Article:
“No Man of Her Own” (1950) is a complex film noir starring Barbara Stanwyck that’s just been released on DVD. It must have been considered somewhat daring for its time, given that the start of the film features a young woman (Stanwyck) who is pregnant and unmarried.
In the typically more elliptical fashion of the time—an approach that also makes it more enjoyable to watch, in my opinion—it’s never stated explicitly what has happened, but is rather shown through the dress she wears, her desperate pleas, and the one-way ticket her former boyfriend has just given her. As with many noirs, we are given access to the story through a long flashback—we know that serious trouble is at hand, but must be shown how the couple in front of us got to their present dilemma. The flashback takes us to Stanwyck’s anguished situation and her subsequent train journey, during which a young married couple who are also expecting take pity on her, not knowing her full story. I won’t give away the rest of the story here, but let’s just say that things get very complicated for Miss Stanwyck very quickly. She and her baby must hide behind a cover that will inevitably be exposed, but to whom and how and why is a lot of the fun (if that’s the right word).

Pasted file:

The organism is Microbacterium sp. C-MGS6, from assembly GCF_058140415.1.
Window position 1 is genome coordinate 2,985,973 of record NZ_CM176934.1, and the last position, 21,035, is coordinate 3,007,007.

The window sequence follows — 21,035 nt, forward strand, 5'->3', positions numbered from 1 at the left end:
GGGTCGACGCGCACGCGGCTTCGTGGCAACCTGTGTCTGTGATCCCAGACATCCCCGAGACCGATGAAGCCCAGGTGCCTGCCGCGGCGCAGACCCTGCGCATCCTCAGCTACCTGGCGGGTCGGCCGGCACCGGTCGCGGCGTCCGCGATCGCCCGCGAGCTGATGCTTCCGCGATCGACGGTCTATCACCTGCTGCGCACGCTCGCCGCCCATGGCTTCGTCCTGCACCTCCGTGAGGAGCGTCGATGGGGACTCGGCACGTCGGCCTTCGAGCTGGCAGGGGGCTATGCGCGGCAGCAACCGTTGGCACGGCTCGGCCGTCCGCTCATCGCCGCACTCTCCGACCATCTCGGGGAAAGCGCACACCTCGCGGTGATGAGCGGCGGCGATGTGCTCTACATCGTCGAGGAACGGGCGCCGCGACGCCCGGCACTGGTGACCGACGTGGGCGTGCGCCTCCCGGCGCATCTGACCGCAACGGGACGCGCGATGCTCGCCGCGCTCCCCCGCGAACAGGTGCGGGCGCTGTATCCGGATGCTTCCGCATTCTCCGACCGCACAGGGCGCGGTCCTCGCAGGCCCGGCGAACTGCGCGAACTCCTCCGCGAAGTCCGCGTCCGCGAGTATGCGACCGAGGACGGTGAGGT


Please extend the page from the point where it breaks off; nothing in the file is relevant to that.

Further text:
In addition to the plot, I also enjoyed the settings–the way it went from big city to train car to small, Midwestern, snow-bound town with a lovely old family mansion that becomes the centerpiece for this wonderful gem from the tail-end of Hollywood’s Golden Era.
Posted by: David